When I told Kurt he said, "Okay. Great. Why?" And then he made a joke about me getting further and further off of the grid.
You have to understand, I used to be hip and dangerous.
I have become really interested in our relationship with food. I'm a novice gardener, but I've learned so much about being alive from growing my own vegetables. I've learned about feeding the soil, about tending to living things, coercing and befriending them, making them important.
Everybody knows that food doesn't just magically show up in the store, but somewhere deep down inside, that's the way we feel about it. I know that food needs to be grown and cultivated, but it's still weird when you're the one doing the cultivating and growing.
At first, I didn't trust myself. After picking some spinach from my first successful garden, I held it up to the light and looked at it. Something about it was making me feel nervous and mildly nauseated. It was nothing more than a leaf from a plant, and we're humans. We don't just go around picking leaves off of things and eating them. That's what animals do.
It was funny that growing my own greens was the most natural thing I'd ever done, but it felt decidedly unnatural to be preparing to eat something that I didn't buy in a plastic bag.
I got over that feeling, and now, during the spring, summer and fall, I try to grow and/or buy all of our produce from local farmers.
So, I read Barbara Kingsolver's book about how she and her family spent an entire year eating nothing but what they had grown or purchased locally. There are lots of reasons for eating local food. Local, family owned farms are concerned about their land and practice organic farming methods, even when they haven't shelled out the big bucks to be labeled USDA organic. When you buy something local, it is fresh and full of nutrients. Locally grown produce contains more anti-oxidants, since farmers grow naturally disease resistant strains of vegetables, instead of genetically modifying them to be big producers. Buying local also means that you're not turning gallons of gasoline into pollution by asking that your lettuce travel from California and your tomatoes come the whole way from Mexico. Also, I mean... we all know it's better to give our money to families who live in our communities, than to give it to a shitty, dishonest corporation.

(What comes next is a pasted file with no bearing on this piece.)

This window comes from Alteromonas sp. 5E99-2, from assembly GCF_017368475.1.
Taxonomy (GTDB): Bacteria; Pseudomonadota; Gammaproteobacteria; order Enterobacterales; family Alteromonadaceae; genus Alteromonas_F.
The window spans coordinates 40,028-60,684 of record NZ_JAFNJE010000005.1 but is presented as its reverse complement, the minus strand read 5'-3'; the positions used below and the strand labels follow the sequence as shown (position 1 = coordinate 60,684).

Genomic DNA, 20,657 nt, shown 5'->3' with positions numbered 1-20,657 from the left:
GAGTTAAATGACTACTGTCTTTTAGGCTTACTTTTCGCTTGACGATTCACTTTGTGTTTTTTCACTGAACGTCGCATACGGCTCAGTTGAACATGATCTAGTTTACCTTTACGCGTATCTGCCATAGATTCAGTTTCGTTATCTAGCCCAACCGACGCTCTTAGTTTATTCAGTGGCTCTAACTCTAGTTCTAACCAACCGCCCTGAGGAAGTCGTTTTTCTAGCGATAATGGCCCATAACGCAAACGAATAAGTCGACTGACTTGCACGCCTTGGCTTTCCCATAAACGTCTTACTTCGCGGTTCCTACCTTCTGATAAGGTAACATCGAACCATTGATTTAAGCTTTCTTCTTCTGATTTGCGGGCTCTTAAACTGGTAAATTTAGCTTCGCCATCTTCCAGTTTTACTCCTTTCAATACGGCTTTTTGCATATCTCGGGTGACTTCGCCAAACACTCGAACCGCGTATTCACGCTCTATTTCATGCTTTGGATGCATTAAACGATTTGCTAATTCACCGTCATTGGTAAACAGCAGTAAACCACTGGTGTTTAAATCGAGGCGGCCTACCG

Anyway, you didn't ask for a lecture about buying local. I'm just saying. There are a lot of good reasons.
Animal, Vegetable, Miracle is a little precious for me, to tell you the truth. Barbara and her family are absolute sweethearts. There were many moments in their "year of food life" that made me roll my eyes. For example, Kingsolver's teenaged daughter was craving something sugary, but it was the middle of winter in Virginia. They happened upon some rhubarb at a farmer's market and, whew, the sugar crisis was averted.
While my family would never be able to make it through a whole year of local food life because we're too grumpy and like actual sugar too much... I felt very inspired by the book.
It's weird to think about making your own cheese, isn't it?
It's not weird when people grow food and make jam and bake bread, but for some reason, cheese making seems a little wacky. Like only one of those loose cannon women in a knit cap and a sweatshirt with a wolf on it would want to make cheese.
I decided that's a silly way to think and endeavored to make my own mozzarella.
But, there was something weird for me about the process.
While I long ago learned to stop thinking of produce and grains as magical foods that just showed up in the supermarket, I don't think I'd really gotten it about cheese.
Watching the milk curdle, smelling the sourness of it and then reaching my fingers into the gelatinous lumps to squeeze out the greenish whey... it was all a little too close or real or something. It made me understand cheese as milk in its solid form. All it is, really, is curdled milk that's been heated and kneaded and salted. It's not a fun snack in a little wrapper to grab when Louise complains she's hungry. It's curdled milk that's been squeezed and stretched. It came from somewhere and not all parts of its process were appetizing. Not all parts of its process were even SORT OF appetizing.
It turned out beautifully and it tastes amazing, but I think I'll think about cheese differently, now that I've been introduced to its coming about. Just like fresh, local vegetables became worth more when I learned to grow them... I'll think twice about what I'm really eating and feeding my family when I'm smothering a pizza in big handfuls of supermarket cheese. Maybe I won't even be able to do that, anymore.
It's funny that we spend so much of our time and energy with food, but it's not really considered a philosophical thing. It's not a thinking person's pursuit, it's just stuff we buy and heat up and eat. Or maybe it's more important than that.